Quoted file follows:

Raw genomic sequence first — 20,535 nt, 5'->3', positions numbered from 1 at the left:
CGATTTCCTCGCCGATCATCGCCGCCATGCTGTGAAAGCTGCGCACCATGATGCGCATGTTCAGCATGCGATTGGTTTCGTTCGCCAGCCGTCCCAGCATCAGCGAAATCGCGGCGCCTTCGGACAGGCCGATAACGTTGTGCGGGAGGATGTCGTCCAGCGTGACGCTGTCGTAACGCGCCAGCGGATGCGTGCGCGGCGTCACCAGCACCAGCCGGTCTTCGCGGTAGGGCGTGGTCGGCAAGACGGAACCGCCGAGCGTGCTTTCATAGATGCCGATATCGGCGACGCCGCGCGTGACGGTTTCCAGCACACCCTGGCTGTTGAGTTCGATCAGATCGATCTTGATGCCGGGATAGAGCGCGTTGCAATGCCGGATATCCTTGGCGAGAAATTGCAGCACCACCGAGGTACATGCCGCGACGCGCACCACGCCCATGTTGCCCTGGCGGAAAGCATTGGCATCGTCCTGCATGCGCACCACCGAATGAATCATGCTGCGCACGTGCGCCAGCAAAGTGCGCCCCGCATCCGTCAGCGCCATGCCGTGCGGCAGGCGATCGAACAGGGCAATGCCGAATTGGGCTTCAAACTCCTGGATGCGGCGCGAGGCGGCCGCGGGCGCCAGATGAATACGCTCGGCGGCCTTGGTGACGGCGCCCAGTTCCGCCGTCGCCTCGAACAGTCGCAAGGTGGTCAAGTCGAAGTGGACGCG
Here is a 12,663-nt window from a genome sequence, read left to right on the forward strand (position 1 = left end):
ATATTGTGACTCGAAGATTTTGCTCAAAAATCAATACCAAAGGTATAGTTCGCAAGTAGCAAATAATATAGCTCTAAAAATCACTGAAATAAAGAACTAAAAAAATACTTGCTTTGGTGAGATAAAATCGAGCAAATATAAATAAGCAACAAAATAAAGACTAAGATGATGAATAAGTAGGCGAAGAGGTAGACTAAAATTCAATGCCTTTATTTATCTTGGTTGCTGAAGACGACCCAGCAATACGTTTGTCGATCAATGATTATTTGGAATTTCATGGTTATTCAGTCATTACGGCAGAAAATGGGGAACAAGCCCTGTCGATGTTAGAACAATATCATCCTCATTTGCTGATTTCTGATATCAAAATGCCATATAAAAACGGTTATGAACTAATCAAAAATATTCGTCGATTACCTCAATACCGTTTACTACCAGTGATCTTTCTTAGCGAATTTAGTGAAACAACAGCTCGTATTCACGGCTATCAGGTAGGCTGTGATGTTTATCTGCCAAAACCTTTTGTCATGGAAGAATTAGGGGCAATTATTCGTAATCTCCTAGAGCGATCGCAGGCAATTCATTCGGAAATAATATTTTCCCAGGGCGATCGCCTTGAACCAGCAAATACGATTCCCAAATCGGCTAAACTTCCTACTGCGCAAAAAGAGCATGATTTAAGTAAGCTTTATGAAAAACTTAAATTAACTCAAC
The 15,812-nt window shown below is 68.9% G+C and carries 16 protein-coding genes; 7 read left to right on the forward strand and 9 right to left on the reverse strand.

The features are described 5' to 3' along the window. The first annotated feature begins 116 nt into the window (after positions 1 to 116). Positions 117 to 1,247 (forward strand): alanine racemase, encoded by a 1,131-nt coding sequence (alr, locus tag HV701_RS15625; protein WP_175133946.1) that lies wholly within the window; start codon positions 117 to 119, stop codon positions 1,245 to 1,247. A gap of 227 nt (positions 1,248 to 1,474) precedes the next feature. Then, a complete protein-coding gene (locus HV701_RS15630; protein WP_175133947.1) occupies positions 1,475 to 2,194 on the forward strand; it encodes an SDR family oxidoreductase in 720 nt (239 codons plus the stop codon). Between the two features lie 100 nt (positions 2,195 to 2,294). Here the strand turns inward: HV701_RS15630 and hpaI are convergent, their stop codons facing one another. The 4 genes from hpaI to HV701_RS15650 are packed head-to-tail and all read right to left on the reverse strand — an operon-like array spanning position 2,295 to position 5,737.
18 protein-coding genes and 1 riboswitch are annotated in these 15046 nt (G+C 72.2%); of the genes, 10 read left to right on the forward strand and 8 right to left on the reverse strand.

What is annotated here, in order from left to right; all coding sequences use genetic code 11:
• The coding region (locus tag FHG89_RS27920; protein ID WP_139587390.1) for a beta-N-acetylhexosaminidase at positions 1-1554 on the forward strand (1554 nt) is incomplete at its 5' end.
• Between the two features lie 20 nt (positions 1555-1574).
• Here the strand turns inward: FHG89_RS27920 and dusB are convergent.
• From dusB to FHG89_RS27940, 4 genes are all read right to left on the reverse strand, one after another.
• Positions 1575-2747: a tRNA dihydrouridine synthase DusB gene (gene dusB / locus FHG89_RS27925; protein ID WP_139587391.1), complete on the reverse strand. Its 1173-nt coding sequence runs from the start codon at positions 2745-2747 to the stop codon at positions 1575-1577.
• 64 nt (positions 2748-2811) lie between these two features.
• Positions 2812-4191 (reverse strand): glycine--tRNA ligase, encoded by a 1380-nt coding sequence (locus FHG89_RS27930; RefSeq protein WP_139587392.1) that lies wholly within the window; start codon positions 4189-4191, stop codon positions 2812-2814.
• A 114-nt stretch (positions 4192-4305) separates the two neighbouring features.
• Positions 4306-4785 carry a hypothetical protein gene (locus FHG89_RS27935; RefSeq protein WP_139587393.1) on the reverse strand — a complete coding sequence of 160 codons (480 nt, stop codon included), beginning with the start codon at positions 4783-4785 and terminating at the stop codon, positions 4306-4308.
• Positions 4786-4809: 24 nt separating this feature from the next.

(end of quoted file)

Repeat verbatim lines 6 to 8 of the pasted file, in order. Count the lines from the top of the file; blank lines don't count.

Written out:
The features are described 5' to 3' along the window. The first annotated feature begins 116 nt into the window (after positions 1 to 116). Positions 117 to 1,247 (forward strand): alanine racemase, encoded by a 1,131-nt coding sequence (alr, locus tag HV701_RS15625; protein WP_175133946.1) that lies wholly within the window; start codon positions 117 to 119, stop codon positions 1,245 to 1,247. A gap of 227 nt (positions 1,248 to 1,474) precedes the next feature. Then, a complete protein-coding gene (locus HV701_RS15630; protein WP_175133947.1) occupies positions 1,475 to 2,194 on the forward strand; it encodes an SDR family oxidoreductase in 720 nt (239 codons plus the stop codon). Between the two features lie 100 nt (positions 2,195 to 2,294). Here the strand turns inward: HV701_RS15630 and hpaI are convergent, their stop codons facing one another. The 4 genes from hpaI to HV701_RS15650 are packed head-to-tail and all read right to left on the reverse strand — an operon-like array spanning position 2,295 to position 5,737.
18 protein-coding genes and 1 riboswitch are annotated in these 15046 nt (G+C 72.2%); of the genes, 10 read left to right on the forward strand and 8 right to left on the reverse strand.

What is annotated here, in order from left to right; all coding sequences use genetic code 11: